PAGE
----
|Selected news articles which highlight important policy issues.||
News: Weekly Archives
News for the week of 05-08-2006
Orphan, But Not Rare: Pipeline Is Full And Approvals Are Up
This article chronicles the growing number of FDA approvals for so–called "orphan diseases", or medicines used to treat diseases that afflict 200,000 or fewer Americans annually. The Pink Sheet notes that the FDA is on pace for a record number of orphan drug approvals in 2006. It credits the growth in orphan drugs over the last 20 years to advances in biotechnology combined with marketing and tax incentives for orphan drug research.
"A better understanding of molecular and genetic causes of disease has given us new tools to explore rare diseases, which are often more complex than more common diseases," [a recent PhRMA report states], but [PhRMA] gives the lion's share of the credit for upward trends in rare disease R&D and approvals to the Orphan Drug Act.
The Orphan Drug Act has, with relatively little fanfare, revolutionized the treatment of rare diseases in the U.S. and has become a model for similar legislation around the world.
Small Business Insurance Stalls in Senate
As the saying goes, no good deed goes unpunished. In Washington D.C., no good legislation ever gets passed without first being hammered by the opposition. This is certainly the case with Senator Enzi's association health plan legislation, which would allow small employers to band together on the national level to buy health insurance for their employees outside of heavily regulated state markets. Democrats paint the legislation as enabling a race to the bottom where small businesses would offer worse–than–nothing coverage to their employees.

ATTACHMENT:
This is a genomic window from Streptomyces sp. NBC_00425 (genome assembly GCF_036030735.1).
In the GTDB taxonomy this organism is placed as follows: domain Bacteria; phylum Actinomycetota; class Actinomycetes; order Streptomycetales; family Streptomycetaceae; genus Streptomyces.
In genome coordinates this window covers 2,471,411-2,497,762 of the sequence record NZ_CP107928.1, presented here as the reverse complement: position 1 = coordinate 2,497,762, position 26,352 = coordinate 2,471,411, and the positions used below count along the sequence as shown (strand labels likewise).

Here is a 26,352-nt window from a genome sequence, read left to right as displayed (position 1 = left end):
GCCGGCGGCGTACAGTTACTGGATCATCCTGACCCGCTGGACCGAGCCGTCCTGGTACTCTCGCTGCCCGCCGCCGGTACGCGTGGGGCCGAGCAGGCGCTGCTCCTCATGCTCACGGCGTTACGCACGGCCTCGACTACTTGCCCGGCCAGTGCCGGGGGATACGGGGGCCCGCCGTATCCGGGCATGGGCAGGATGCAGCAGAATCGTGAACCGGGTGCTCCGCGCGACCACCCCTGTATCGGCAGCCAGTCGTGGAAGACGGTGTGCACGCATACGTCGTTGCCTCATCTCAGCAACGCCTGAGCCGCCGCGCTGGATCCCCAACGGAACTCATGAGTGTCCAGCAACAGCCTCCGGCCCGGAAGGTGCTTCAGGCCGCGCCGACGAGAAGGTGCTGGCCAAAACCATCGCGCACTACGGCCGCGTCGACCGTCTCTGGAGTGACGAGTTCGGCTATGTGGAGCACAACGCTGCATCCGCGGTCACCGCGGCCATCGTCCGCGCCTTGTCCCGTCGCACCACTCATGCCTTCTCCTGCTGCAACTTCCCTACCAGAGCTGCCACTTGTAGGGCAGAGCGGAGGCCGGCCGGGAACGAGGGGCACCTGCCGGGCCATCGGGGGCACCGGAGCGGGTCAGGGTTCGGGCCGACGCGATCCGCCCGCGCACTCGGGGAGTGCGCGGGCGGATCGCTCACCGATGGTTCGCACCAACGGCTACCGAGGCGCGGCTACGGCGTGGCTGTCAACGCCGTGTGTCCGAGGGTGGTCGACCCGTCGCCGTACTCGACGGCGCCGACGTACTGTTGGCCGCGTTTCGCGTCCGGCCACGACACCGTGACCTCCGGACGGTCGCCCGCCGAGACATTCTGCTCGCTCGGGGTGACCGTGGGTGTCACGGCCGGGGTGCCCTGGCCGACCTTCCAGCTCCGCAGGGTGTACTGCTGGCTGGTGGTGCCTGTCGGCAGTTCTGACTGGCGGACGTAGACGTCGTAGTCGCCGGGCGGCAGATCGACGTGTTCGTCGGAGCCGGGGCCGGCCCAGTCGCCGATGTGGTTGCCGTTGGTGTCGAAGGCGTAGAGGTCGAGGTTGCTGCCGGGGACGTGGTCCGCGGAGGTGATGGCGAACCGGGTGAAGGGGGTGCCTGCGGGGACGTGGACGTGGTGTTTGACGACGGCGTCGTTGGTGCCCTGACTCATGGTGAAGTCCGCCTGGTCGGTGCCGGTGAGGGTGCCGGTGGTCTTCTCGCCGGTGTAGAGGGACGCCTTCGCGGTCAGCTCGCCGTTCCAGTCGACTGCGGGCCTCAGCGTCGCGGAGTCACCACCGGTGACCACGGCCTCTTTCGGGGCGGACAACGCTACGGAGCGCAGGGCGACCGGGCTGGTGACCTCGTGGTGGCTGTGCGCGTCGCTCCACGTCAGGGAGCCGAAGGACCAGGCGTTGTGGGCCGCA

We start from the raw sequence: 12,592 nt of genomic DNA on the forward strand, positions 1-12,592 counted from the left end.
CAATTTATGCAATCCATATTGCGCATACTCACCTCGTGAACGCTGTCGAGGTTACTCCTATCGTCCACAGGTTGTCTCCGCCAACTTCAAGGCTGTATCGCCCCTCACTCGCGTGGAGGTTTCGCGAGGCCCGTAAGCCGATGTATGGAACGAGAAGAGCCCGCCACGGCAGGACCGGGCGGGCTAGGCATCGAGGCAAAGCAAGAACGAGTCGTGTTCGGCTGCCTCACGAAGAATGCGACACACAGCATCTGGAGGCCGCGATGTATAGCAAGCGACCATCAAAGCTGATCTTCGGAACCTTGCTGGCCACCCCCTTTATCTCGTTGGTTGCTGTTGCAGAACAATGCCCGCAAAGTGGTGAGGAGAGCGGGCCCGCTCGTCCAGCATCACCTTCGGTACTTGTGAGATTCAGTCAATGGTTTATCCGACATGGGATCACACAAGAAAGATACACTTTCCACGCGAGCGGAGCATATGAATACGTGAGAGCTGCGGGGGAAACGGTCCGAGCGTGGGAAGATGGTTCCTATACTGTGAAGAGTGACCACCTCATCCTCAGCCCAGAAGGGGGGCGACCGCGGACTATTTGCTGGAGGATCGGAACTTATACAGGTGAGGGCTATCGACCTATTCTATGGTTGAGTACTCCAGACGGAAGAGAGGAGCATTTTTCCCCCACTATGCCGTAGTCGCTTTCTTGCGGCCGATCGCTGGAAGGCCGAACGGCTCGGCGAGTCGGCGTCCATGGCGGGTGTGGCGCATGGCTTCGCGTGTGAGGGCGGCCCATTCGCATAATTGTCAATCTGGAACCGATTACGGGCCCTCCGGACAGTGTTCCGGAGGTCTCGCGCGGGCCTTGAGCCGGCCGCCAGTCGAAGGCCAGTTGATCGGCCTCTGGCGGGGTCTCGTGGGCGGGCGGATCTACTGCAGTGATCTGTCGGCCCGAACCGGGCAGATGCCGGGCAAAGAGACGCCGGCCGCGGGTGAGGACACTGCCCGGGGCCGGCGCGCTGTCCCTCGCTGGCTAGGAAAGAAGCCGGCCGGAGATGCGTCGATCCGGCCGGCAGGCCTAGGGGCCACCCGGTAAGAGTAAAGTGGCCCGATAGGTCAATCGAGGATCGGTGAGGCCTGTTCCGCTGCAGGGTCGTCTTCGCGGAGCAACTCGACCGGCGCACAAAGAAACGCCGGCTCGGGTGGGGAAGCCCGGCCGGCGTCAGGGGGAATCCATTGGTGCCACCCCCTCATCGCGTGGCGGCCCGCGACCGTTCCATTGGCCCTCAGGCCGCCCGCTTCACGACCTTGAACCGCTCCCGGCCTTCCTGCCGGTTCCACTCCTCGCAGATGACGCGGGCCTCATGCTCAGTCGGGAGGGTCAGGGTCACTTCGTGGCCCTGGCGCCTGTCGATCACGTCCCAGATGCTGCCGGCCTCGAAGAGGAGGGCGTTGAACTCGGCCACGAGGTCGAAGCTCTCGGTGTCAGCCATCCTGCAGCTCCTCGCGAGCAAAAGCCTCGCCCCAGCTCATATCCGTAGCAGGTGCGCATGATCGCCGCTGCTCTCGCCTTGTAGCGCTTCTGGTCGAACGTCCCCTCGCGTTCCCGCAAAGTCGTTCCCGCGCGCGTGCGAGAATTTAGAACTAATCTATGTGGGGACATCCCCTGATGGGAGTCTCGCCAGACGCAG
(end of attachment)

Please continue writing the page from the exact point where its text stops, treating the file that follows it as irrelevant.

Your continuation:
This argument is pernicious for many reasons. First, many small employers can't afford any insurance today, pricing their employees out of the market entirely. Regulations that keep insurance too expensive for these small companies don't help anyone. Second, federal employees (including Washington legislators) are already exempt from state mandates, so it is disingenous for legislators to say that there aren't affordable, effective plans without state mandates. Finally, in a competitive national market, health associations for small businesses would use their new market leverage to compete for labor with larger employers (who are also exempt from state mandates). Health associations would have every incentive to offer plans that would attract the most number of employees, not engage in a self-defeating "race to the bottom."
The bottom line is that the Democrats' opposition is more about election year politics than real insurance concerns. Politics as usual in Washington, perhaps, but dispiriting nonetheless.
Under the proposal endorsed by President Bush, businesses could buy insurance through regional or national trade associations. The insurance would be free of many state mandates. That could make it a cheaper alternative for businesses and workers wanting to buy more scaled–back coverage.
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